Exploring Religious Intolerance in Indonesia: Dr. Akhmad Rizal Shidiq's Lecture Provides In-Depth Understanding

May 15, 2023

Contributor: Magello R. Fenis | Editor: Dadi Darmadi

On May 11, 2023, the Faculty of Social Sciences at Universitas Islam Internasional Indonesia (UIII) organized a session of the Brownbag Series with the topic "Comparing Religious Intolerance in Indonesia by Affiliation to Muslim Organizations." The event featured Dr. Akhmad Rizal Shidiq, a University Lecturer at the Leiden University Institute for Area Studies, as the guest speaker.

Dr. Shidiq, a highly experienced researcher, has conducted numerous studies and large-scale survey analyses across various countries, including Indonesia, Malaysia, Thailand, Nepal, Europe, and Central Asia. He also possesses extensive experience working with government and international agencies.

During his lecture, Dr. Shidiq highlighted the ongoing debate regarding religious intolerance levels among Muslim organizations in Indonesia, specifically focusing on Nahdlatul Ulama (NU) and Muhammadiyah. While it is commonly assumed that NU is known for defending pluralism and that its elites are more tolerant compared to Muhammadiyah and Persis, Dr. Shidiq aimed to provide a more nuanced perspective on the matter.

However, Dr. Shidiq acknowledged that differing opinions exist, with some individuals disagreeing and asserting that there is no significant difference in the level of religious intolerance between NU, Muhammadiyah, and other organizations. He pointed out several instances of religious intolerance committed by NU members, challenging the assumption that NU is inherently more tolerant than other Muslim organizations in Indonesia.

The lecture sparked significant interest among the participants, leading to an engaging Q&A session. Faculty members and students from the Faculty of Social Sciences (FOSS) posed insightful inquiries about Dr. Shidiq's research findings. Based on his research, which included a reference group of Indonesian Muslims who declared themselves unaffiliated with any Muslim organization, NU followers were generally found to be the most tolerant.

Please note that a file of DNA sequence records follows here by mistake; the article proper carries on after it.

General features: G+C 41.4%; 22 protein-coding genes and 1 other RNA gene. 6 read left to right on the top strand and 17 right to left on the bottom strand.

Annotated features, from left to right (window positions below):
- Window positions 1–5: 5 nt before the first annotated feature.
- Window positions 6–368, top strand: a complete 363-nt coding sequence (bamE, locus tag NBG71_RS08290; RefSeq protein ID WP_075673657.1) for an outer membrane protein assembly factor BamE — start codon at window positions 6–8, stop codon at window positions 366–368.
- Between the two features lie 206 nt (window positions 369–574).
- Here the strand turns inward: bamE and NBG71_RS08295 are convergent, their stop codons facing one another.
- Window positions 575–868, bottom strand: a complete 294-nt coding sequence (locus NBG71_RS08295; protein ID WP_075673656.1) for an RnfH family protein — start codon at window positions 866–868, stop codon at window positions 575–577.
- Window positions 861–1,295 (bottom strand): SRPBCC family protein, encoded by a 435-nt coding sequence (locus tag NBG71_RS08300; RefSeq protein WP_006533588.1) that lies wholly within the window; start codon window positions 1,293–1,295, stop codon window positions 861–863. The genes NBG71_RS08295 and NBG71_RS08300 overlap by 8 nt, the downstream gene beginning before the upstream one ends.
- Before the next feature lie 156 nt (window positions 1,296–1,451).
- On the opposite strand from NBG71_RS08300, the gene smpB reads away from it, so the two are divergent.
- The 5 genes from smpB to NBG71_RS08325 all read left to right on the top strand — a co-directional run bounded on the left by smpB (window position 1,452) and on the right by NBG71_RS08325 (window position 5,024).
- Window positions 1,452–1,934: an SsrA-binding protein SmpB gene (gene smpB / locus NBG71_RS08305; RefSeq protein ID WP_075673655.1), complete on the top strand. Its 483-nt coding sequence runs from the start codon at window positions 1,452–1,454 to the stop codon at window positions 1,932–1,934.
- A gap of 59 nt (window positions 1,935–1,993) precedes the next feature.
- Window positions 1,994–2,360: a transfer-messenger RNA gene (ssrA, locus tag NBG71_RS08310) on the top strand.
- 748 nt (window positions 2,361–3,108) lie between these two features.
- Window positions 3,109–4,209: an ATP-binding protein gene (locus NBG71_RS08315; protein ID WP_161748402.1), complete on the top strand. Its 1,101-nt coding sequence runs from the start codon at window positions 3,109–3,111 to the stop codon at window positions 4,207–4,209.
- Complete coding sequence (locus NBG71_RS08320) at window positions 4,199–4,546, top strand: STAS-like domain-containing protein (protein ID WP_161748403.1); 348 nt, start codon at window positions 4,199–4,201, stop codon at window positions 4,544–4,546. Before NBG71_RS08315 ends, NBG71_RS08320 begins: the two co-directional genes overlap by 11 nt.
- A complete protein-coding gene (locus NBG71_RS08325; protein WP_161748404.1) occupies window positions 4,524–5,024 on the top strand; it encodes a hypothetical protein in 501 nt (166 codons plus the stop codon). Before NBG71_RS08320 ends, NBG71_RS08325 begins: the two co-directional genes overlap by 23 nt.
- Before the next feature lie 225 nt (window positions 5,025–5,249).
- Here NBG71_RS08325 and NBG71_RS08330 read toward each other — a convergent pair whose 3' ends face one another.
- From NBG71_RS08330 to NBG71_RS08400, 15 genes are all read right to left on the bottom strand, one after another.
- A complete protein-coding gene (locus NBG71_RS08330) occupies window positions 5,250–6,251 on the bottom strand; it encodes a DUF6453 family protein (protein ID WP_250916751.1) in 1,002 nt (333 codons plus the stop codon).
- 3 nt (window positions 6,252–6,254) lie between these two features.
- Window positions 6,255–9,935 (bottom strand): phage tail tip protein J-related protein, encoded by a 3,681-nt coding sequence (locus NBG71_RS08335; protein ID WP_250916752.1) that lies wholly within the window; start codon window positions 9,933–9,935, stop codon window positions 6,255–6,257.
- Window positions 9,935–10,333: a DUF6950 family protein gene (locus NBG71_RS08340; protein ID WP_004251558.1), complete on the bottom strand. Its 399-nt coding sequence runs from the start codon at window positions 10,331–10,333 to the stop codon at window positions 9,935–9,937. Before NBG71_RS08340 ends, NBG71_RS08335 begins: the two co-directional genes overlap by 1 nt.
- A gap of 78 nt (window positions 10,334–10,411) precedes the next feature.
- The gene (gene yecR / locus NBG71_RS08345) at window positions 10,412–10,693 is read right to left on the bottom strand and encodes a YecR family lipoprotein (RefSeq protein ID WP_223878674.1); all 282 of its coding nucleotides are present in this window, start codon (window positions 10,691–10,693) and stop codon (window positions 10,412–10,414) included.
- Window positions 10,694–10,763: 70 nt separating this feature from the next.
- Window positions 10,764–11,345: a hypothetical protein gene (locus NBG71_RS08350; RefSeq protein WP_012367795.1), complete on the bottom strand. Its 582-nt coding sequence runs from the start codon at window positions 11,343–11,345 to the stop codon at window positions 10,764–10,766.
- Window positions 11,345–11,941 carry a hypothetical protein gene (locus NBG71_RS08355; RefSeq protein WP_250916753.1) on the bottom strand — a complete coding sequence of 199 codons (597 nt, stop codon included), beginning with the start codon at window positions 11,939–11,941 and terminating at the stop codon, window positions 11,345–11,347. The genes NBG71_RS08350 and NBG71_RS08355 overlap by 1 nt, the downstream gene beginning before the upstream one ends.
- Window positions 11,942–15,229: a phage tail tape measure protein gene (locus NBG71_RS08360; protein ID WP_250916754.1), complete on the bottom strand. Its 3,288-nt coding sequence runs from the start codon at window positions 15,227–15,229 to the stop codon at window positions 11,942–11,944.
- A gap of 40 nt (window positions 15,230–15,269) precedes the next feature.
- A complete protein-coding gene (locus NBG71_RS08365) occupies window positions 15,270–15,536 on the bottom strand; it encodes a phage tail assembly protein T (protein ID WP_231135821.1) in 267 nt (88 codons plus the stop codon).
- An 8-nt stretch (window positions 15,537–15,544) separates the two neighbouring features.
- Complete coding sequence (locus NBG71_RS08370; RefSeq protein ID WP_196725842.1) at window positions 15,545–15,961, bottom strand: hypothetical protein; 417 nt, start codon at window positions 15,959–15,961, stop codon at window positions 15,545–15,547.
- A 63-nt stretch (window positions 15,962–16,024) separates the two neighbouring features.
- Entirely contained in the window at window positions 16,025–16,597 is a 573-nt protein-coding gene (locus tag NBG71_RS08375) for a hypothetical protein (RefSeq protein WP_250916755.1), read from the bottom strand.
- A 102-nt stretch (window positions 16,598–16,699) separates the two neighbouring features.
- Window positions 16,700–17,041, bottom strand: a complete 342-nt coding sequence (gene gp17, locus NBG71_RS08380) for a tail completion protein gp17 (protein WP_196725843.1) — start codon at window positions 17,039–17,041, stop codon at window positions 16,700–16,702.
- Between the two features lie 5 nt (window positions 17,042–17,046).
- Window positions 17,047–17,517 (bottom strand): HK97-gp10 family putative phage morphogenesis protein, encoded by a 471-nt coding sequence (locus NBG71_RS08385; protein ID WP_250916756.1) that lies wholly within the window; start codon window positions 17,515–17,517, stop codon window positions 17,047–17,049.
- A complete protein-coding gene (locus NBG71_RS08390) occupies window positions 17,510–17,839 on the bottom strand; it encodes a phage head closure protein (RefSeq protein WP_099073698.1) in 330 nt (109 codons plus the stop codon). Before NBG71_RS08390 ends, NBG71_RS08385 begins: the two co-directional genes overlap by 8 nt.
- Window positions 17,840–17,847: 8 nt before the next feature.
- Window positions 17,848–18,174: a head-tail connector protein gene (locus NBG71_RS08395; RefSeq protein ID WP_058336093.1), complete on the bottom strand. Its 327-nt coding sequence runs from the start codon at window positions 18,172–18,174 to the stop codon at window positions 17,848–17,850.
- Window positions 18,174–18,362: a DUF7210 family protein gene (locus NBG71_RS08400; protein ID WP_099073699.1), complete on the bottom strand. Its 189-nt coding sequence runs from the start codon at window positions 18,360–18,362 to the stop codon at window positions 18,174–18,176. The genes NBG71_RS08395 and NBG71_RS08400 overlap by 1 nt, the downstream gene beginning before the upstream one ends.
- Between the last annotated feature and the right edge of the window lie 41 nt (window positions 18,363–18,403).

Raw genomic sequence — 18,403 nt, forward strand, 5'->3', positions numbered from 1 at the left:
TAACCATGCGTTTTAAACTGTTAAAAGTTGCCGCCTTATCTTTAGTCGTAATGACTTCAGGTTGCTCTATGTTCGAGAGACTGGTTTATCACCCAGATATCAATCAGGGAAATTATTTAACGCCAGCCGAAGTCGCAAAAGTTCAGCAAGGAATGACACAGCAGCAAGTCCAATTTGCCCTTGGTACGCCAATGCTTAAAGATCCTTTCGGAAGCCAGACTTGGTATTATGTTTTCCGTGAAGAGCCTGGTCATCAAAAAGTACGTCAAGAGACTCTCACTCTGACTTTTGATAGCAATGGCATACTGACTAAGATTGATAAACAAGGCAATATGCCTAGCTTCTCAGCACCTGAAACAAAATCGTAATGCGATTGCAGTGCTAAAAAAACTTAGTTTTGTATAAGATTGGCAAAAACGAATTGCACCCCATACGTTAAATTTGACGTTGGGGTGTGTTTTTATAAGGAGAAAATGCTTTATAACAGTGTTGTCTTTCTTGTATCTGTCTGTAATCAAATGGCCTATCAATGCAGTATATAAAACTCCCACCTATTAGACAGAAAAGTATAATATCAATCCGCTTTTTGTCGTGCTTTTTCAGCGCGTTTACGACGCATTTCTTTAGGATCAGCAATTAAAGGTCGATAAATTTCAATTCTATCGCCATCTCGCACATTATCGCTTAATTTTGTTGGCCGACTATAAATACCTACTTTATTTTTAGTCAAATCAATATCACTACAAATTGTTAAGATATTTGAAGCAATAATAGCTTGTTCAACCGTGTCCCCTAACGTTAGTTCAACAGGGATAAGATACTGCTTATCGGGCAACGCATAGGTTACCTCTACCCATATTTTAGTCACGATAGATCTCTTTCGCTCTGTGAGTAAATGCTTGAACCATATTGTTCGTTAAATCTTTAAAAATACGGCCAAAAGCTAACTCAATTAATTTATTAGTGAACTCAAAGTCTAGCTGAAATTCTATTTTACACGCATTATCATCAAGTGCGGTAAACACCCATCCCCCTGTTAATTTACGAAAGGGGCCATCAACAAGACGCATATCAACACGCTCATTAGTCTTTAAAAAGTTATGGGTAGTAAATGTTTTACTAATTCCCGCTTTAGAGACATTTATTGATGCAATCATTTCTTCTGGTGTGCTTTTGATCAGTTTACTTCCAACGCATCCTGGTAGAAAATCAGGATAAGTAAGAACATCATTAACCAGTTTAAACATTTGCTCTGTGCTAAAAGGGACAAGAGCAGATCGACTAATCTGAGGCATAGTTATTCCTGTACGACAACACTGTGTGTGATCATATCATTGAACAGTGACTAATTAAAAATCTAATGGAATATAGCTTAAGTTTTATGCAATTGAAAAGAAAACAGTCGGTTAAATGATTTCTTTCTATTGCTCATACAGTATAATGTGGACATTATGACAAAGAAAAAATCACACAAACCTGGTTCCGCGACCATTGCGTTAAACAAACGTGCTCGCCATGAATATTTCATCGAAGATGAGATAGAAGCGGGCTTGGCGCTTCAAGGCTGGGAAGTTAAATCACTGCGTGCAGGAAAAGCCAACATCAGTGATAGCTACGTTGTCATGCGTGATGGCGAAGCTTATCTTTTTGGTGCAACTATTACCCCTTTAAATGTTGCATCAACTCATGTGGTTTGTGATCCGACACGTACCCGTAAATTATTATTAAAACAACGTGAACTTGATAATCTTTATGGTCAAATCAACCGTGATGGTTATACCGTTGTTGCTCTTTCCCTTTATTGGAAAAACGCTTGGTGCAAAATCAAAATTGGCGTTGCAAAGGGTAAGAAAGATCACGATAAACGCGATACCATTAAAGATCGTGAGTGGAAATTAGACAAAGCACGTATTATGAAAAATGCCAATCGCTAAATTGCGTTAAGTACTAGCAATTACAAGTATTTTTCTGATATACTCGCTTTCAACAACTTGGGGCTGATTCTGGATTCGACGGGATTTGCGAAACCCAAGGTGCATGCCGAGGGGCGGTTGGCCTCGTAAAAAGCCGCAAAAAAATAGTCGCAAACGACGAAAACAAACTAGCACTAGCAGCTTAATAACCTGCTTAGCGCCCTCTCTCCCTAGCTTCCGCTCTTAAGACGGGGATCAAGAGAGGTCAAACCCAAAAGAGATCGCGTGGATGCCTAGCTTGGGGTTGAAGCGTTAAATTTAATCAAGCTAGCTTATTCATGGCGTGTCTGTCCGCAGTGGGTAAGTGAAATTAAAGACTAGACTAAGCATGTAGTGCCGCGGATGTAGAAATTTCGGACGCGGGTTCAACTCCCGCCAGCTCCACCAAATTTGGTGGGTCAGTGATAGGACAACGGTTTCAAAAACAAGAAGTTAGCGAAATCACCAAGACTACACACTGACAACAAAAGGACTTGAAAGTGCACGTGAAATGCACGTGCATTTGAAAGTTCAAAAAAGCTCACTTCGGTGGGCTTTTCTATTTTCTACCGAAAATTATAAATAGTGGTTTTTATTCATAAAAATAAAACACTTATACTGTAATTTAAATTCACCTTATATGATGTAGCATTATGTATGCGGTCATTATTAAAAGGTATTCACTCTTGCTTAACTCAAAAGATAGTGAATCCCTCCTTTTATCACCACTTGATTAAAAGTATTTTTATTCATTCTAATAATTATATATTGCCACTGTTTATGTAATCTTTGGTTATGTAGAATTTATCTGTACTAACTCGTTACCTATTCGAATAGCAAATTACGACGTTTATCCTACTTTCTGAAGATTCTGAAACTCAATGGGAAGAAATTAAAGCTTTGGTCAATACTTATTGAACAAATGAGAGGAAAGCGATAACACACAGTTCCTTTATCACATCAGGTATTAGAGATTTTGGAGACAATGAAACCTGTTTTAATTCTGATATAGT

For a comprehensive understanding, it is essential to note that NU followers, constituting 66% of Indonesian Muslims, exhibited greater levels of tolerance compared to both Muhammadiyah followers and those affiliated with other organizations, accounting for 16%. Furthermore, the research indicated that NU followers were nearly as tolerant as the members of the reference group, who represented the most secular segment, in two out of five religious tolerance indicators.

Dr. Shidiq also emphasized the existence of other phenomena related to religious intolerance in Indonesia that require further in-depth study, indicating a significant research gap. He encouraged students to concentrate more on this topic and conduct additional research to shed light on these unexplored areas. Additionally, he cautioned against generalizing the research conclusion and assuming inherent intolerance among individuals outside of NU, as various factors can influence attitudes towards religious tolerance. []